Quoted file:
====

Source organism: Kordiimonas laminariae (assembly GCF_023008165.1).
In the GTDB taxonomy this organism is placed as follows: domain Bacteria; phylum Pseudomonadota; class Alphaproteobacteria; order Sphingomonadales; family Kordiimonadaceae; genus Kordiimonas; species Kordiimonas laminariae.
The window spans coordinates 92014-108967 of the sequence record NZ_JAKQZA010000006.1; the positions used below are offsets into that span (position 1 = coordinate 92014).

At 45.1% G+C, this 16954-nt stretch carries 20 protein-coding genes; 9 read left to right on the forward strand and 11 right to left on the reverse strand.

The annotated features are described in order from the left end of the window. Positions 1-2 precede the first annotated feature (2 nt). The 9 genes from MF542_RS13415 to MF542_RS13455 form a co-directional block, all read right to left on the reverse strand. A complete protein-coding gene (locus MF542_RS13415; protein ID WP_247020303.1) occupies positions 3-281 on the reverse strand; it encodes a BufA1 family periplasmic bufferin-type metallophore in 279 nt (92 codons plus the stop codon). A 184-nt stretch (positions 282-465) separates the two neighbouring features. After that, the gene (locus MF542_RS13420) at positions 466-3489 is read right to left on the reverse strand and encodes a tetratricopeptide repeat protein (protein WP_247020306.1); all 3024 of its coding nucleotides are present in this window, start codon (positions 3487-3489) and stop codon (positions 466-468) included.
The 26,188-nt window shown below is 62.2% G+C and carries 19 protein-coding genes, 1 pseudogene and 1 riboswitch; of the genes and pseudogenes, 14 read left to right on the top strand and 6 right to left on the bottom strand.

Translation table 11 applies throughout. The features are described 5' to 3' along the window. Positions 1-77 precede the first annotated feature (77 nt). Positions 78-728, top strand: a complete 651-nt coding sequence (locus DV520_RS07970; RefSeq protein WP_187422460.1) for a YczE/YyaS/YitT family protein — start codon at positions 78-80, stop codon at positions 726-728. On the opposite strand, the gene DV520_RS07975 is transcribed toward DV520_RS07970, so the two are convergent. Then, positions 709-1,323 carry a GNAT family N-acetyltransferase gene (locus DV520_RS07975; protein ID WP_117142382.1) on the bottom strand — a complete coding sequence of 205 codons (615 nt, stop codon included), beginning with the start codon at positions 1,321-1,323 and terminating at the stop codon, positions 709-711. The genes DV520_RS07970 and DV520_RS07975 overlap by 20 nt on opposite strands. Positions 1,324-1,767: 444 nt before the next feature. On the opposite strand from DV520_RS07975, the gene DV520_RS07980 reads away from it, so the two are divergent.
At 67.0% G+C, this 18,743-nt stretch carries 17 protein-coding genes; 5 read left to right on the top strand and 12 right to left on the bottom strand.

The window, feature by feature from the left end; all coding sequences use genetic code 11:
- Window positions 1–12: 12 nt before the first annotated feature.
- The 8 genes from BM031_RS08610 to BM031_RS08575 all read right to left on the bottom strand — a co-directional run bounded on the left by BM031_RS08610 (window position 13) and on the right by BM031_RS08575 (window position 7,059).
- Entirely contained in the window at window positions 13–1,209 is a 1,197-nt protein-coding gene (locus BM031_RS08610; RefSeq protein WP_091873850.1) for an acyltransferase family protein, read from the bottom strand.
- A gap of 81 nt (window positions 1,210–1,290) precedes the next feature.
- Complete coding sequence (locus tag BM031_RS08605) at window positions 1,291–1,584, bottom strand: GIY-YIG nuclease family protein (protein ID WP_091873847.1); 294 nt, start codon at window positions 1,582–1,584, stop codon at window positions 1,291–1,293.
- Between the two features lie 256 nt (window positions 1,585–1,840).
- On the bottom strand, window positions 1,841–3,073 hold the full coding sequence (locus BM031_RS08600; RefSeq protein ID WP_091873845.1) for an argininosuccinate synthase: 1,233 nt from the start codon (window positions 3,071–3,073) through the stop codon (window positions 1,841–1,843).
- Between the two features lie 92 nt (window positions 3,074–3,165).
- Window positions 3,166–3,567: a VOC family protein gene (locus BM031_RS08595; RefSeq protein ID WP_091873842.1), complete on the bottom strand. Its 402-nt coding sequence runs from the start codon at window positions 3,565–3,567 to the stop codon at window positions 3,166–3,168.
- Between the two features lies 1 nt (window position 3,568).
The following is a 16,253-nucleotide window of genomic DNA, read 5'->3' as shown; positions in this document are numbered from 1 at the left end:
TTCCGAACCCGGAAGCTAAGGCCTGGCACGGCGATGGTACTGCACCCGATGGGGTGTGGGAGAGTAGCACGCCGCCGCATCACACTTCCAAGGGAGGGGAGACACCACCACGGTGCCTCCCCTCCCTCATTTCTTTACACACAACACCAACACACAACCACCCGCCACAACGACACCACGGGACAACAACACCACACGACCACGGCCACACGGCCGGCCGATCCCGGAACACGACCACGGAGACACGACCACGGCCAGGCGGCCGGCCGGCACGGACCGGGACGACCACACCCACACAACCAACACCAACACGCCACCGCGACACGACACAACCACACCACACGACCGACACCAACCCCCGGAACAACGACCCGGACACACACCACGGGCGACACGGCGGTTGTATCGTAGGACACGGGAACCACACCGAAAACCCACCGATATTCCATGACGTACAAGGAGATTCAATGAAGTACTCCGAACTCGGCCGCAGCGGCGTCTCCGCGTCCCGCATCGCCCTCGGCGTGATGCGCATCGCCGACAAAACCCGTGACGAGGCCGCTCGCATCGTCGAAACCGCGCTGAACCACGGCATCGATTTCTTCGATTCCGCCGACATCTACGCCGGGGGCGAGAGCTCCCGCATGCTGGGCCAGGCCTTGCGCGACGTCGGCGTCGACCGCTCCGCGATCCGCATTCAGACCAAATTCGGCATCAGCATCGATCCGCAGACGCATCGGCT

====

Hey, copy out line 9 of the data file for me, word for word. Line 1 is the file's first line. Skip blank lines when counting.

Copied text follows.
The window, feature by feature from the left end; all coding sequences use genetic code 11: